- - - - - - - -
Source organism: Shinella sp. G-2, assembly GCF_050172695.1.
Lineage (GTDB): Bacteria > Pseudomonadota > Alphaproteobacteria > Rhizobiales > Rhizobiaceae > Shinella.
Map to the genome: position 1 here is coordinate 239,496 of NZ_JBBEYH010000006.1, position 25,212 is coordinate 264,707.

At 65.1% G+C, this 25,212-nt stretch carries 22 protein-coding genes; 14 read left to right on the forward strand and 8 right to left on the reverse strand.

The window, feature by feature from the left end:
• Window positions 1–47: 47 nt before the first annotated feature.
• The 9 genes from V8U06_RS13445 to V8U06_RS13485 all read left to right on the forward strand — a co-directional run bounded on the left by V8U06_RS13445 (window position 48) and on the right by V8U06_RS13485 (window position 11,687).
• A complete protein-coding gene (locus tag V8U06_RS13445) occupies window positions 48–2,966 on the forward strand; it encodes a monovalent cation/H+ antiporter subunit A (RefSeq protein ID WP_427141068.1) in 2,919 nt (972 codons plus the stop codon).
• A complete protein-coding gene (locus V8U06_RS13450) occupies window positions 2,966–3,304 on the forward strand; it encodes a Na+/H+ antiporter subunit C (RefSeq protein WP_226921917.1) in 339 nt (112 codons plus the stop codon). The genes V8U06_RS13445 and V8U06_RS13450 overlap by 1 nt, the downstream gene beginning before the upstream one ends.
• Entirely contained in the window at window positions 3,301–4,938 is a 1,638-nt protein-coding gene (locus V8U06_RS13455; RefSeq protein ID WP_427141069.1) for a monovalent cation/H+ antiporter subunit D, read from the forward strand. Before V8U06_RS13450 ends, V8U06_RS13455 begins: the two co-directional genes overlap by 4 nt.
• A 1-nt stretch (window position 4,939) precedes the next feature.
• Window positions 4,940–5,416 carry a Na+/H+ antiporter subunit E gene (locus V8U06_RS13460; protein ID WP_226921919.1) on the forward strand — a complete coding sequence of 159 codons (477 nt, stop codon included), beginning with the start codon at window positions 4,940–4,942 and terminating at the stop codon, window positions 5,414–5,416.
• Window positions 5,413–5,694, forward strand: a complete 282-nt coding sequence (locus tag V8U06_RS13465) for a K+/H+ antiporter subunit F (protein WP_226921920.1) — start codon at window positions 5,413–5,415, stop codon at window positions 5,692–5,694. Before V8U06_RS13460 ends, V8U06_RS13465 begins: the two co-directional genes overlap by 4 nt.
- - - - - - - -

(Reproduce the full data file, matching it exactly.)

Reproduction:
Source organism: Shinella sp. G-2, assembly GCF_050172695.1.
Lineage (GTDB): Bacteria > Pseudomonadota > Alphaproteobacteria > Rhizobiales > Rhizobiaceae > Shinella.
Map to the genome: position 1 here is coordinate 239,496 of NZ_JBBEYH010000006.1, position 25,212 is coordinate 264,707.

At 65.1% G+C, this 25,212-nt stretch carries 22 protein-coding genes; 14 read left to right on the forward strand and 8 right to left on the reverse strand.

The window, feature by feature from the left end:
• Window positions 1–47: 47 nt before the first annotated feature.
• The 9 genes from V8U06_RS13445 to V8U06_RS13485 all read left to right on the forward strand — a co-directional run bounded on the left by V8U06_RS13445 (window position 48) and on the right by V8U06_RS13485 (window position 11,687).
• A complete protein-coding gene (locus tag V8U06_RS13445) occupies window positions 48–2,966 on the forward strand; it encodes a monovalent cation/H+ antiporter subunit A (RefSeq protein ID WP_427141068.1) in 2,919 nt (972 codons plus the stop codon).
• A complete protein-coding gene (locus V8U06_RS13450) occupies window positions 2,966–3,304 on the forward strand; it encodes a Na+/H+ antiporter subunit C (RefSeq protein WP_226921917.1) in 339 nt (112 codons plus the stop codon). The genes V8U06_RS13445 and V8U06_RS13450 overlap by 1 nt, the downstream gene beginning before the upstream one ends.
• Entirely contained in the window at window positions 3,301–4,938 is a 1,638-nt protein-coding gene (locus V8U06_RS13455; RefSeq protein ID WP_427141069.1) for a monovalent cation/H+ antiporter subunit D, read from the forward strand. Before V8U06_RS13450 ends, V8U06_RS13455 begins: the two co-directional genes overlap by 4 nt.
• A 1-nt stretch (window position 4,939) precedes the next feature.
• Window positions 4,940–5,416 carry a Na+/H+ antiporter subunit E gene (locus V8U06_RS13460; protein ID WP_226921919.1) on the forward strand — a complete coding sequence of 159 codons (477 nt, stop codon included), beginning with the start codon at window positions 4,940–4,942 and terminating at the stop codon, window positions 5,414–5,416.
• Window positions 5,413–5,694, forward strand: a complete 282-nt coding sequence (locus tag V8U06_RS13465) for a K+/H+ antiporter subunit F (protein WP_226921920.1) — start codon at window positions 5,413–5,415, stop codon at window positions 5,692–5,694. Before V8U06_RS13460 ends, V8U06_RS13465 begins: the two co-directional genes overlap by 4 nt.